The Holy Grail of defense acquisition reform is a methodology, system, approach — something — that will enable the Department of Defense to procure equipment, platforms and services of quality relatively cheaply and quickly. Over the recent decades, DoD has careened from one fashion to another in acquisition reform. Sometimes diametrically opposed solutions are advertised as somehow saving the exact same percentage of defense costs.
Right now, the strategy is one of achieving better buying power largely by squeezing the private sector companies on whom the department relies. This is being pursued in a number of ways. DoD is increasing competition among private sector companies for contracts. Where only one qualified bidder exists, program managers are sometimes attempting to create a competitor or cancelling desperately needed procurements for fear of having to award a sole source contract. The Pentagon is making the winning companies assume a much greater degree of risk by requiring fixed price bids even for programs that require lots of developmental work. There is also an increased use of criteria for contract award such as the lowest cost, technically acceptable bid. This particular approach is all but guaranteed to result in the dumbing down of the industry since there are no points scored for innovation, superior quality or even a better workforce.
The cost structure in the defense and aerospace sector is heavily burdened by the weight of regulations, technical specifications, oversight and reporting requirements, material standards, testing requirements and even export sales limitations. As a consequence, it is very difficult for the aerospace and defense sector to lower their prices except when they have contracts of sufficient duration and size to allow for the companies to exploit the effects of moving down the performance learning curve. But since DoD is championing more and more frequent competitions, the opportunities to exploit the learning curve phenomenon are becoming fewer and fewer.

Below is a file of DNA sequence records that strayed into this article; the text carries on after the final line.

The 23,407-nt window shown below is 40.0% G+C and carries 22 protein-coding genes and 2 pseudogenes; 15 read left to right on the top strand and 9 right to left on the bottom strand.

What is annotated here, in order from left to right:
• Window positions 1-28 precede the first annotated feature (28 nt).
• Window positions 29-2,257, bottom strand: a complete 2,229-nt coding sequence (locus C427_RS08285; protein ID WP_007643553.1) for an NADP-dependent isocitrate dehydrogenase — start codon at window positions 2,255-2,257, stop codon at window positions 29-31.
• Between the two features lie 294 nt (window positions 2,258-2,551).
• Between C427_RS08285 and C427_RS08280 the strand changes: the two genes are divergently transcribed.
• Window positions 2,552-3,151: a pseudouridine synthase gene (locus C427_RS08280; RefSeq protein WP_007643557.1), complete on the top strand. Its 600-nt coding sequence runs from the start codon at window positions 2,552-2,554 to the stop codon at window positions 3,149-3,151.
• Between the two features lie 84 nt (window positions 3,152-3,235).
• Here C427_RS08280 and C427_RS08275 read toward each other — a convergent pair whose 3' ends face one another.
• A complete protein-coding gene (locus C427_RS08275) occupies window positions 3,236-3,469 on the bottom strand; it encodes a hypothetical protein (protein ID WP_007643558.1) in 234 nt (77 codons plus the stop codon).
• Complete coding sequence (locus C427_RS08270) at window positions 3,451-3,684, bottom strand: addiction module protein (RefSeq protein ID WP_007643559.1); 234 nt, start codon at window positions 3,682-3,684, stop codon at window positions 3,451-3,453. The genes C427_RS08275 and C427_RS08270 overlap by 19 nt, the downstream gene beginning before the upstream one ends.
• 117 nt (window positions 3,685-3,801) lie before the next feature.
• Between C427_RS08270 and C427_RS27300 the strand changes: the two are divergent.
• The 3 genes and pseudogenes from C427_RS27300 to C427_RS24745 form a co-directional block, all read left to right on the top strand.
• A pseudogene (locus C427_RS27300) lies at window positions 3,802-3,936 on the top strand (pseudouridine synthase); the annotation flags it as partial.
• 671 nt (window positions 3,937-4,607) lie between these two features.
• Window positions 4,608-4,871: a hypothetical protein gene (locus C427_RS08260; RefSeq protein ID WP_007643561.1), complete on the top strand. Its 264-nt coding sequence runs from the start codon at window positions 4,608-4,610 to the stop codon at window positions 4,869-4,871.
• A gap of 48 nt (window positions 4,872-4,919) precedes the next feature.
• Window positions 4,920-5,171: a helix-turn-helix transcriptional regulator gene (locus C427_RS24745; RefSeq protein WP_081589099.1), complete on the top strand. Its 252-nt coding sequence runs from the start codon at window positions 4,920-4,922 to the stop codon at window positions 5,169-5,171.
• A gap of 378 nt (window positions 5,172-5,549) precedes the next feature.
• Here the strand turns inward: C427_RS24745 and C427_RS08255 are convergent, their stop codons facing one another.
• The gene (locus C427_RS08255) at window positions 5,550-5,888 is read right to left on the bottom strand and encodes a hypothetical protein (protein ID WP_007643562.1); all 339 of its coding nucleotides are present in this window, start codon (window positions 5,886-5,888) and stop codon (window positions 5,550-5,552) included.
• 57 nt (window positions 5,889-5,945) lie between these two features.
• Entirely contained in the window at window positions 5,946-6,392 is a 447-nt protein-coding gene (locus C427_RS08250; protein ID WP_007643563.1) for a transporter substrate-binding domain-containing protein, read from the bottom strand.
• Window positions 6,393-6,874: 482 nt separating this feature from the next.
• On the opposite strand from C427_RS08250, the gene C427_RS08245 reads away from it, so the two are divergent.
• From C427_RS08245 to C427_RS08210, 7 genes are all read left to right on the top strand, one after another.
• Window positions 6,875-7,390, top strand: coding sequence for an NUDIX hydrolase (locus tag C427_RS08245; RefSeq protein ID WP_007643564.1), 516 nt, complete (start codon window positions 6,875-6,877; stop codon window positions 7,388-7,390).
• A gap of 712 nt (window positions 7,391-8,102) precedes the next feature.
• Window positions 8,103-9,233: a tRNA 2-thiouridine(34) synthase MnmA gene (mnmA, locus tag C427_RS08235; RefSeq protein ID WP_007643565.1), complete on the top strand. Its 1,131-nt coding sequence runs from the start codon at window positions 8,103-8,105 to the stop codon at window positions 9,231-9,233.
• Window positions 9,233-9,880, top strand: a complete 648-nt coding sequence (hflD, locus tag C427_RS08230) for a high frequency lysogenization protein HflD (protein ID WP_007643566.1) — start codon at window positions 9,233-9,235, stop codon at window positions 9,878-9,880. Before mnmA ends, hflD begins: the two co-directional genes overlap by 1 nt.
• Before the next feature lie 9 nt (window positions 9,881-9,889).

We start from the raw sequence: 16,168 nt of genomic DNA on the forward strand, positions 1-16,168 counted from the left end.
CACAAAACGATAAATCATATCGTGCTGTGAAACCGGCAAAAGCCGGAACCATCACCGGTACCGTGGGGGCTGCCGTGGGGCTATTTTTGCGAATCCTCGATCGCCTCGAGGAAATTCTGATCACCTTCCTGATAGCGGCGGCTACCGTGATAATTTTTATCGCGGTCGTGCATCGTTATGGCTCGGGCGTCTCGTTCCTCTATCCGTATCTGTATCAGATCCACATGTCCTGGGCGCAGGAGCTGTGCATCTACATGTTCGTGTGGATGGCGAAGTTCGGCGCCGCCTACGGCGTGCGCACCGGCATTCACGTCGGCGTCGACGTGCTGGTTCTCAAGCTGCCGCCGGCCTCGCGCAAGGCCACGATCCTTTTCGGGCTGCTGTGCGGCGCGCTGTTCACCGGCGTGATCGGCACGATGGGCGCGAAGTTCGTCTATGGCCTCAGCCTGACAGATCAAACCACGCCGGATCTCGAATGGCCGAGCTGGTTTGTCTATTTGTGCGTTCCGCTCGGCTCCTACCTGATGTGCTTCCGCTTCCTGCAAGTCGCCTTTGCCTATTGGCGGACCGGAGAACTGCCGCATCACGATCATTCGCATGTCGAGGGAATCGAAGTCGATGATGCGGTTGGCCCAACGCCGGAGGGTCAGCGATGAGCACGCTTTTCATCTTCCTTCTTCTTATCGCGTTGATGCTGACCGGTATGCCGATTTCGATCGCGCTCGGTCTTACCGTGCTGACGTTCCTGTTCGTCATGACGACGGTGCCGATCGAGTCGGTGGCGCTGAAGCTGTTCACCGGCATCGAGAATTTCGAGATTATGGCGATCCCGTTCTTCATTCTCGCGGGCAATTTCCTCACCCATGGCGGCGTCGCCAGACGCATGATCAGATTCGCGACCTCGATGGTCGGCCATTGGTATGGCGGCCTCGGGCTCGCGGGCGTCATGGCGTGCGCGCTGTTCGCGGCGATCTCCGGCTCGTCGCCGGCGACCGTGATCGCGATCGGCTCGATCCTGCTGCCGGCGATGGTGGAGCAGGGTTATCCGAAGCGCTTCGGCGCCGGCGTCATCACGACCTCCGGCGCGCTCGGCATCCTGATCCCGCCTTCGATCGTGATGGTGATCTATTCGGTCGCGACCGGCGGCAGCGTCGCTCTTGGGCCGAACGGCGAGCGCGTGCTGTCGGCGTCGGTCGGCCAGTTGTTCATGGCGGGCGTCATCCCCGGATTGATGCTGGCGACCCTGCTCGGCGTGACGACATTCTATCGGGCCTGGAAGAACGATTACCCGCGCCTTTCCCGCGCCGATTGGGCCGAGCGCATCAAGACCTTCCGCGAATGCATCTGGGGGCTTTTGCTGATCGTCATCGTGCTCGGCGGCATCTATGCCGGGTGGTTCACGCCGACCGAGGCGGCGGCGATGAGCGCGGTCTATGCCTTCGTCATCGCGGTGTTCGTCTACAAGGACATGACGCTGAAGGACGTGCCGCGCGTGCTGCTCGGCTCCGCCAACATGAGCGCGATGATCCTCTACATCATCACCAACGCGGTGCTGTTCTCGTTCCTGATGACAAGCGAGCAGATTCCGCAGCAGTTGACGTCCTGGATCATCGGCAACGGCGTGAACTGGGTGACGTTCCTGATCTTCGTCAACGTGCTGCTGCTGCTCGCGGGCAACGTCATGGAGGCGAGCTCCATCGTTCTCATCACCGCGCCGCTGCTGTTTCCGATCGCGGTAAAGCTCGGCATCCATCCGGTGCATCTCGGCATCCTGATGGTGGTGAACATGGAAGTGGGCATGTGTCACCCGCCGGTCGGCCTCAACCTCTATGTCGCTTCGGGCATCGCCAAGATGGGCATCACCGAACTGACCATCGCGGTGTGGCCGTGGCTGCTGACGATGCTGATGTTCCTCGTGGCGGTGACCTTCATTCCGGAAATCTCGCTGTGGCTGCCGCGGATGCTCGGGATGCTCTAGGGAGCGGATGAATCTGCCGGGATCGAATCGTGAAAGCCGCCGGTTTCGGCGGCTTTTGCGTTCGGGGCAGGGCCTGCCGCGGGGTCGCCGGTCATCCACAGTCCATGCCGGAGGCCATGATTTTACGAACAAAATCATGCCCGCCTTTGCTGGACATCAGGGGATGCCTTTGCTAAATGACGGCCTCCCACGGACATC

That leaves those companies that stay in the defense business with few options other than reducing their profit margins. Squeezing the private companies might work for DoD if the defense industry was a high profit enterprise and could afford to give up some of those profits in the interest of winning a contract or retaining the government’s business. However, that is not the case. According to a newly-released study by Deloitte, the average profit margin in the defense and aerospace industry (which includes both defense and commercial activities) is 10.3 percent while that of all U.S. industry is 42 percent higher at 18.3 percent. Even worse, given the trend towards the use of the lowest cost, technically acceptable standard for awards, the average profit per employee in the aerospace and defense sector was $14,863 — 37 percent lower than that for all industry and 63 percent less than the IT industry.
Moreover, even the 10.3 percent profit level is high by historical standards. Until the upsurge in demand caused by the wars in Iraq and Afghanistan, the average profit rate for the aerospace and defense sector was about 8 percent. It would be logical to expect profit margins in this sector to return to the historic average over the next few years.
Defense department leaders insist that they are not out to cut the profit margins of defense companies. Yes, they are not pursuing this as their explicit strategy. But recent acquisition reform initiatives will have the same effect as a cap on profits.
DoD risks forcing companies to disinvest in defense. Even if companies stay in the sector, given the pricing pressures they face, they are going to spend less and less of their own capital to develop new defense products or to improve existing processes and products. The advantage the United States has held for more than sixty years in advanced military technology will erode more rapidly.
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